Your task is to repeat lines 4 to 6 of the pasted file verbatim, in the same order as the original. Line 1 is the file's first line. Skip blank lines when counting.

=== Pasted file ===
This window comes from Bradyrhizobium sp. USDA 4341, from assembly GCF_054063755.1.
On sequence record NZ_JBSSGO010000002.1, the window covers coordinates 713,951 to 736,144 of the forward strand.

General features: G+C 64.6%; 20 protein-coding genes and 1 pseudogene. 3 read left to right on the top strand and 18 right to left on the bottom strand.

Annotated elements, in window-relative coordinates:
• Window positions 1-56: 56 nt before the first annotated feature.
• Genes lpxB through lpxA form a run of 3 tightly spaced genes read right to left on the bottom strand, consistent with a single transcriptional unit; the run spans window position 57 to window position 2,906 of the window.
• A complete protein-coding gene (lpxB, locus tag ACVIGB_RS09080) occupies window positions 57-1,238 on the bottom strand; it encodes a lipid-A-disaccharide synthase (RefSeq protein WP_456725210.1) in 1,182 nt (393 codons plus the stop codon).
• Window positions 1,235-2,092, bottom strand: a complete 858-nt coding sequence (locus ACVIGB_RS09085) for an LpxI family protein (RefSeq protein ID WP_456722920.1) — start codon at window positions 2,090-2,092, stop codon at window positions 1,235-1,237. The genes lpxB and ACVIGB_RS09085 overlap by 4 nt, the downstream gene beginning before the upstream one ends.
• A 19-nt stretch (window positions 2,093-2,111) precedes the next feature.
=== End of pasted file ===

Annotated elements, in window-relative coordinates:
• Window positions 1-56: 56 nt before the first annotated feature.
• Genes lpxB through lpxA form a run of 3 tightly spaced genes read right to left on the bottom strand, consistent with a single transcriptional unit; the run spans window position 57 to window position 2,906 of the window.